We checked in with the serial entrepreneur exactly one year after the launch of her latest venture, Beauty Pie.
by Nora Maloney
This is one of those stories that makes the rest of us question practically everything we’ve achieved in our own lives up until this point. Maybe you’ve heard of Marcia Kilgore or maybe you live on Mars, but one thing is for certain, you’ve heard of one of the five (yes, five) companies that she has launched over the last two decades.
First came Bliss in 1996, the spa that made spas cool again with its top-model clients. LVMH bought a majority stake in the company for a reported $30 million, just three years after its initial launch. Then, in 2006, Kilgore launched the playful product line, Soap and Glory, which sold in 2014 to the British drugstore giant, Boots, for a supposed $50 million. And as if the aughts weren’t keeping Kilgore busy enough, 2007 marked the launch of her hugely popular ergonomic footwear line, FitFlop, which today is sold in 64 markets globally and whose latest campaign is fronted by Uma Thurman.
December 6th, however, marks the official one year anniversary of Beauty Pie, Kilgore’s self proclaimed ‘best idea yet’, a direct to consumer brand that is giving the traditional market structure a run for its money. Below we speak to the brain behind the beauty brands to learn who she is, how she got here, and what we can expect next. Because with Marcia Kilgore, there is always something next.
Let’s start from the beginning— how old were you when you began brainstorming ideas for companies?
I have never brainstormed ideas for companies, as such, but rather, since my early twenties, been struck by gaps in affordable and democratic products that deliver what I believe ‘women want’. I’m aided, obviously, by the fact that I’m a woman. With Bliss, it was about a friendly, non-judgmental place to get a facial, with FitFlop, a shoe that recharged you when you walked, and with Beauty Pie –I think my best idea yet - it’s about giving women (and 4% of men) the ability to feel like a kid in a candy cosmetics store.
Do you think people are born with the mind of an entrepreneur or is this something that you think is developed over time?
Ah, nature or nurture. The oldest debate in the book, right? I’d say that certainly the circumstances of my upbringing, the fear I experienced and the uncertainty- when my father died of brain cancer when I was 11- contributed to an early sense of needing to ‘fend for myself’. There are apparently studies about the link between serial entrepreneurs and the death of a parent during childhood. But at the same time, I think that certain people are blessed – if you want to categorize it that way- with a sense of how to connect the dots that others might not see or look for. It may be an innate survival mechanism based on your earlier circumstances - epigenetic studies have shown that the circumstances your parents experienced can actually have an effect on your genes.
So, at what point then, did you realize that you yourself are a serial entrepreneur?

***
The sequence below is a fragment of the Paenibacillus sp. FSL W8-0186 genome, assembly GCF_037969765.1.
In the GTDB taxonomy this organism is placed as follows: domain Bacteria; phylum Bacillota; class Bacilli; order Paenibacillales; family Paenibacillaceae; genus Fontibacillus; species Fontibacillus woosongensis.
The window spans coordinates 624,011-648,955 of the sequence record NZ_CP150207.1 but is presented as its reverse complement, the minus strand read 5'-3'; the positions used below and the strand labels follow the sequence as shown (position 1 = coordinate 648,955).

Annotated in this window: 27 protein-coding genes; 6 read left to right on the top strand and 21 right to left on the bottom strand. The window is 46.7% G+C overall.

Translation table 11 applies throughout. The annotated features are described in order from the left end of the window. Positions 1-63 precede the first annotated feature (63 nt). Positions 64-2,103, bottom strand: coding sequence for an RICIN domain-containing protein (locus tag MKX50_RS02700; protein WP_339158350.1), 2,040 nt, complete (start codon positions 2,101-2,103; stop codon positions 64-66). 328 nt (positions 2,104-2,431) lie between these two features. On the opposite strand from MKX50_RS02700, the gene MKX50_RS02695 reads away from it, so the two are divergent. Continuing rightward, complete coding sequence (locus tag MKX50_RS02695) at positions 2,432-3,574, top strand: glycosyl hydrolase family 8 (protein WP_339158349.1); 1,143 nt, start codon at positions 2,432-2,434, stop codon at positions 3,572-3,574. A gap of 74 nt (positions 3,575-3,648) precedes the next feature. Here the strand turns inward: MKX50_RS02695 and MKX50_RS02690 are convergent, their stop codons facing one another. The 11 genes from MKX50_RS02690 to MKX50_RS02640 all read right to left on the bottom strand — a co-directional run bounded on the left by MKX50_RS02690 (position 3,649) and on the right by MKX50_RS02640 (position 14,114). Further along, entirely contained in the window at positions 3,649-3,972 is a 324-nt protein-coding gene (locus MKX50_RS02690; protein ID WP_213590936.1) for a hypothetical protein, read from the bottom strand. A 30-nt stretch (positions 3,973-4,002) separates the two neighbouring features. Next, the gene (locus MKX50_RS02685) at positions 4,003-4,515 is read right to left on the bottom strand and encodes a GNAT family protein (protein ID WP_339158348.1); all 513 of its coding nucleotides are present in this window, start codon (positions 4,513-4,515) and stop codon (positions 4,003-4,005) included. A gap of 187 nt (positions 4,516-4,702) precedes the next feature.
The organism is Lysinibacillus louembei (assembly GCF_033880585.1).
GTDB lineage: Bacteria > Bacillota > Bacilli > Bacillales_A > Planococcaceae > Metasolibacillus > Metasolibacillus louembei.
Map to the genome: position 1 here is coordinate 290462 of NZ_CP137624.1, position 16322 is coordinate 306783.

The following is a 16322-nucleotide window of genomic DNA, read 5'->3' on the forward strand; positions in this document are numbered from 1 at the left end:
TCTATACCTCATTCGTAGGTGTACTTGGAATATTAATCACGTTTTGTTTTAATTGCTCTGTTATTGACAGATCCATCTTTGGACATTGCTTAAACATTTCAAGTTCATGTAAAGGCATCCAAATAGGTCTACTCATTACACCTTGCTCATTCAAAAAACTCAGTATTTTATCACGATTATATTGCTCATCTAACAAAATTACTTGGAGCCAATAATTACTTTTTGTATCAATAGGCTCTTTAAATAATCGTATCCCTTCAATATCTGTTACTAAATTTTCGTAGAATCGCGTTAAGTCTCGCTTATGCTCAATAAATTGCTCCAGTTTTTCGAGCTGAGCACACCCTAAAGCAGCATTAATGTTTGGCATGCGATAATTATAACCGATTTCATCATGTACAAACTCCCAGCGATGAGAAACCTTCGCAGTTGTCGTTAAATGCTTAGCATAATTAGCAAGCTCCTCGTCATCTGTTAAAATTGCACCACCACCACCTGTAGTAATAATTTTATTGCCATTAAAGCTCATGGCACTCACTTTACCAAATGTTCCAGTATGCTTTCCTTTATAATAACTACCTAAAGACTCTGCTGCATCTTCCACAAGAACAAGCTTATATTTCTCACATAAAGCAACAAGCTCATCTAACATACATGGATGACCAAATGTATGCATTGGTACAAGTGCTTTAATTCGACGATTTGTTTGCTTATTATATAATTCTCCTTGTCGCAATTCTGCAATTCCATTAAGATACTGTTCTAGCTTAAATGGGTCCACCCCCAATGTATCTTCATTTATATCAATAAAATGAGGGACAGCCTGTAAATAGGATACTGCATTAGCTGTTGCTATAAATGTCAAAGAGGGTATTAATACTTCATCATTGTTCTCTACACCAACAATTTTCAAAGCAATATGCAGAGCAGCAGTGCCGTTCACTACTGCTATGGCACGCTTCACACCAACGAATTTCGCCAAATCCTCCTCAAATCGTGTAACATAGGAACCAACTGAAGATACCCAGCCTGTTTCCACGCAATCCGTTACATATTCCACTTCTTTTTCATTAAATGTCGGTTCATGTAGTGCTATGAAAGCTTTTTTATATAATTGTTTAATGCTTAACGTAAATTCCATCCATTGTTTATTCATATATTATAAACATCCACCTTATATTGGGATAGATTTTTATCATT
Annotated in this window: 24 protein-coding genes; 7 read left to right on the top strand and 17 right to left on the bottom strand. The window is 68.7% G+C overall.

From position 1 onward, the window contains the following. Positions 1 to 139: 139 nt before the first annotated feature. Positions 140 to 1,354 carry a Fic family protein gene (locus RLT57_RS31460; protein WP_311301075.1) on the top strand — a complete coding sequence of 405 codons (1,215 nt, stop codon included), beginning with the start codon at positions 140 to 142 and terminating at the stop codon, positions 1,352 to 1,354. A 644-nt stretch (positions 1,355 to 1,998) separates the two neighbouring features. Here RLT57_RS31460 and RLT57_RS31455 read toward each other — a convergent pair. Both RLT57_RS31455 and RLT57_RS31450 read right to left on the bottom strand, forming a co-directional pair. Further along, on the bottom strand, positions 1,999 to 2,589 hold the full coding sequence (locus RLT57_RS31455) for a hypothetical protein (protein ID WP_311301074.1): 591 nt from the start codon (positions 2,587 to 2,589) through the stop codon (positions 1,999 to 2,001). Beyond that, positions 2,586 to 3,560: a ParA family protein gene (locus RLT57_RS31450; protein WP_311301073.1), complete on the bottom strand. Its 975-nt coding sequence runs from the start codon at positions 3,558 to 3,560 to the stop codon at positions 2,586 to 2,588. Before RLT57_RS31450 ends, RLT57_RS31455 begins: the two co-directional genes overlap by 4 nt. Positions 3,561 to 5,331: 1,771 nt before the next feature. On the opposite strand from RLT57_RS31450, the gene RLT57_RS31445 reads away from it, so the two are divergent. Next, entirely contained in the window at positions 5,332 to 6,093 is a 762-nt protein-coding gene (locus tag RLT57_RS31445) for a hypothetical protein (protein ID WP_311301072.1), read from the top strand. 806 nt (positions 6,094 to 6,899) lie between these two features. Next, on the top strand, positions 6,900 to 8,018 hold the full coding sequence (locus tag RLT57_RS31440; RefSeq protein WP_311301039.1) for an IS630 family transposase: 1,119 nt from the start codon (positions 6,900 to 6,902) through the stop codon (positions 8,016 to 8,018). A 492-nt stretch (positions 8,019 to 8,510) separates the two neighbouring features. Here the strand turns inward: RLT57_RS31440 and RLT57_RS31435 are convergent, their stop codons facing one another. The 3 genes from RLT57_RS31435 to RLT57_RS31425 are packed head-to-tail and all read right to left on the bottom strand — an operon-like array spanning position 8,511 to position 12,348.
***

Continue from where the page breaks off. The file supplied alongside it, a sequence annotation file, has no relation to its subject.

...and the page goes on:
Given that the term serial entrepreneur really wasn’t part of the zeitgeist until maybe 5-6 years ago, I would say 5-6 years ago, when somebody referred to me as a serial entrepreneur! I would caveat this by saying that I generally don’t launch companies just to launch them. I never sit down and think about doing a business plan in order to launch a business. For me, it’s about delivering an idea that improves daily life for the customer.
Your latest venture Beauty Pie was launched at the end of 2016, just two years after selling Soap & Glory. How long had you been thinking of this new concept?
Probably my whole life. I love beauty. I love being able to help women look better and feel more confident. It’s fun. It gives me an enormous amount of energy. It’s my ‘thing’. But dealing with retailers, pretending that a product is worth 10X more than it costs to make, that has always made me really uncomfortable. I am many things, but I am not a faker.
I guess it took me 25 years, and the advent of the internet and the power of social media to think: THIS IT THE WAY FORWARD. I know how to formulate. I know the best chemists and the best suppliers. I want to give people a bigger piece of their BEAUTY PIE.
Well, if people don’t want to join, they can just buy our products like they do with any other brand.
But I want to democratize access to the best beauty products in the world. To blend the concepts of Netflix and crowdfunding, of a luxury kind of beauty Costco, where if you do just decide to join (and it’s $99/year, or $10/month) you have access to products from the world’s best beauty suppliers, in Switzerland, France, Korean, Italy, Japan, at the prices they come out of the factory for (without the typical 1000% markup).
Think of it this way: As a member, you can get a Swiss-formulated, high-performance anti-aging moisturizer for about $12 (the actual factory cost). Normally, it would cost you upwards of $120 (the typical price of something that leaves the factory costing $12, if you add labour, marketing, corporate overheads). You pay $10/month for your membership. So if you buy your Swiss anti-aging cream from Beauty Pie every month, instead of from a cosmetics counter, you’ll pay around $22, instead of $120.
The really beautiful thing? Because we don’t have to hit any kind of margin, our product development team goes out looking for THE BEST product. Not the cheapest, or the one with th